Faith-Based Sound Issue..

    Hi K-Man, I've been doing church sound for a very long time (over 40 years) and am well versed in the issues you are talking about. I have used an X-32 extensively, if you would like to ask questions or share stuff, PM me and I'll be glad to help. A few thoughts on your situation: A worship leader has no business whatsoever setting house sound levels during a service. What he hears on stage is VERY different than what the congregation hears. If he insists that he is the ONLY person that can get the sound right during a service (while leading the service), then he is an arrogant jerk and and should not be a Christian worship leader. Try and find a nicer way to say that! In many cases I have found that what you are experiencing is actually caused by an improperly tuned sound system, the results are that people cannot hear what they want to hear, so they insist it be turned up, but that usually just makes things worse. The problem is the sound system is not allowing people to hear distinctions between instruments, voices etc, ie it is a thick gooey mess they are hearing. Once the sound is cleaned up significantly and everyone can hear a wonderfully clear sound there is no need for the excessive loudness and they are perfectly fine with a lower level. Even the "rocker types". Performer monitoring is a whole different can of worms. The same thing applies there, if the monitors are not clean, the performers insist on a louder level, which just makes it worse. IEMs can help a lot, but again things have to be setup so the performers can clearly hear what they want to hear. Fortunately the X-32 system has a large array of tools for getting this right, getting these setup right for your situation can make a huge difference. I usually try and approach this with the worship leader and pastor as a team effort, explaining that my job is to properly transmit their artistic talents to the congregation. If we work together we can make this happen. So far this has worked. So it is up to you, are you willing to work on tuning your system, I can help you work through that if you are interested. You can either do it without telling anyone you are doing it and see if things improve and the worship leader and pastor will accept a lower level without even knowing it, or let them know up front what you are trying to do. I have seen many times that this approach does work, getting the system tuned properly does in fact get rid of almost all the issues of "too loud" and "too soft". The only real problem after that is overloading hearing aids of people who need them. They are usually set for fairly high gain so the person can hear fairly soft conversations around them. The louder sound from the music (even if clean) can overload the hearing aid. One way we found to deal with that is to have the people use a hearing aid with telecoil, and then use a hearing assistance wireless receiver with a telecoil loop, they don't need to put on headsets etc, the signal gets fed directly into the hearing aid. The mixer can setup a signal that gives a fairly consistent level feed to these devices so it doesn't overload. Or you can forget about all this and leave. But if you want to stay I think it's possible to work things out so everybody is happy. John S.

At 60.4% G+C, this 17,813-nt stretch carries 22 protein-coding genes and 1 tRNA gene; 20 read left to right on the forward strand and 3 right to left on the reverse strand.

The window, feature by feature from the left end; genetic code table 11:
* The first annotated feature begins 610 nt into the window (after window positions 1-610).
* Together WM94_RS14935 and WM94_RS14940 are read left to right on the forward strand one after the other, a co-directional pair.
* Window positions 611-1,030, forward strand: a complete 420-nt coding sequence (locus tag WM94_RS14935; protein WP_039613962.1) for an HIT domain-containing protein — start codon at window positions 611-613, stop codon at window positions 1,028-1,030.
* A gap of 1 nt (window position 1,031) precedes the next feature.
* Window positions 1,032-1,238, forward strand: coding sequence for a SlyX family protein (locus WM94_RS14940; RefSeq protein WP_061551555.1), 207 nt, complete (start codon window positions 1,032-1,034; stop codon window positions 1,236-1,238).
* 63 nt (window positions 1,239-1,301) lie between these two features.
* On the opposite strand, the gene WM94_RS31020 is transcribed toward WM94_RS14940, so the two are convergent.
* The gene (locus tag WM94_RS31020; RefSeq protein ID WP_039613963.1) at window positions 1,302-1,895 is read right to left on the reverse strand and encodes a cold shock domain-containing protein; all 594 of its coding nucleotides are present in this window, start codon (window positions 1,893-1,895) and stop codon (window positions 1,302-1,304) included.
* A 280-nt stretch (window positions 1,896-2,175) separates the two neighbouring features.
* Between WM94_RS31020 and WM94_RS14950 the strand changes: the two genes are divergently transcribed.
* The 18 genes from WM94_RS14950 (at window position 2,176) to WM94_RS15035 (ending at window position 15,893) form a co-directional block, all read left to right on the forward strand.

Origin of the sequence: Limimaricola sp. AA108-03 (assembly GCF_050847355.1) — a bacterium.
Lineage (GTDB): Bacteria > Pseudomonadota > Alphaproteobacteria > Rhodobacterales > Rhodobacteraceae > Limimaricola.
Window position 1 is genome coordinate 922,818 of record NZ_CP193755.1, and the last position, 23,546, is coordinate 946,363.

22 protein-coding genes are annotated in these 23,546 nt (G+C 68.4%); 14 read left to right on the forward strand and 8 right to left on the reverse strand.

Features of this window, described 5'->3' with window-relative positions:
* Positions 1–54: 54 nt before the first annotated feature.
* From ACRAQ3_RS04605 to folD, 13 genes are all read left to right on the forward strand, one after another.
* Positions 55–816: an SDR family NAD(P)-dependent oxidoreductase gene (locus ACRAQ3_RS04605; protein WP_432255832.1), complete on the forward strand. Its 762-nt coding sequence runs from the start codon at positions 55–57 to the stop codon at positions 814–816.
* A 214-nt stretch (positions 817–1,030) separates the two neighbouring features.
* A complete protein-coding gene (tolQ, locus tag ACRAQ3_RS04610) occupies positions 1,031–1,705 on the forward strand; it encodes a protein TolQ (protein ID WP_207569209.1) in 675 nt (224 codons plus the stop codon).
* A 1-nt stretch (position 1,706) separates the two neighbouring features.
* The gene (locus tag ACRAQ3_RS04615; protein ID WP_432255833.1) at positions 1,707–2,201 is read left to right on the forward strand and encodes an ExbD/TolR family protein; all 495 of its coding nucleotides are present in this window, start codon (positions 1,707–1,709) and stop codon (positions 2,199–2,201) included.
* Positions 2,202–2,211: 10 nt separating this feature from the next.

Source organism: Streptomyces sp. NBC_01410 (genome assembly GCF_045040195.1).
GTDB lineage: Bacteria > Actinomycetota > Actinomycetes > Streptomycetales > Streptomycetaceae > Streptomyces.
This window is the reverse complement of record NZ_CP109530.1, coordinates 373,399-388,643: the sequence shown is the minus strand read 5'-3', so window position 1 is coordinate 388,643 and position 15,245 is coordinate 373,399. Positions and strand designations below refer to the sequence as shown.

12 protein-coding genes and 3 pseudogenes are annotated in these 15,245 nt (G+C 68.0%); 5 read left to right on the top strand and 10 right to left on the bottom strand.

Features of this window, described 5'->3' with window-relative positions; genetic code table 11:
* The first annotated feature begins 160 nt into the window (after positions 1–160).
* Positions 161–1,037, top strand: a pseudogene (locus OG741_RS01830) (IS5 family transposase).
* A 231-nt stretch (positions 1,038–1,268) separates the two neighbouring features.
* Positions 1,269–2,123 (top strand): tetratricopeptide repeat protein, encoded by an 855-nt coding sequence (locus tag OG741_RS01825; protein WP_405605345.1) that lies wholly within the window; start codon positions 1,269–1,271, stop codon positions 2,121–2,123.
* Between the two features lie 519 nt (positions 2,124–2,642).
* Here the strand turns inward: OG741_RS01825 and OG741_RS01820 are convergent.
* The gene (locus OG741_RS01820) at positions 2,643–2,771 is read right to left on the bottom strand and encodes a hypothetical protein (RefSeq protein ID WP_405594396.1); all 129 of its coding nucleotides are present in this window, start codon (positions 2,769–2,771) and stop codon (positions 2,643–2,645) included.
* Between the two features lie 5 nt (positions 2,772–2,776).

8. 100Mbit Ethernet can easily handle 2 channels of DSD512. If you want to do 8 channels of DSD512, forget it, but two is fine. As long as the DSD512 is the only connection going over that interface. You can have all kinds of stuff going over the gigabit connections on the other side, it is just the "clean" connection that is limited to 100Mbit. And yes, it is assumed that the clean port of the etherRegen will be the last device plugged into the player/renderer, hence there should be no over traffic on that connection. John S.
  9. JohnSwenson

    USB audio transmission isn’t bit true

    There actually IS a difference. Music uses isochronous transmission which has NO error correction. Most other forms of data use transmission protocols which DO have error correction, thus transmission errors get corrected so the end user never sees an error. With music there is no correction so transmission errors DO show up at the DAC. Per my previous post transmission errors are very rare with shorter cables, but do happen a LOT with longer cables. So while in some sense data is data, how music data gets sent over USB is very different. John S.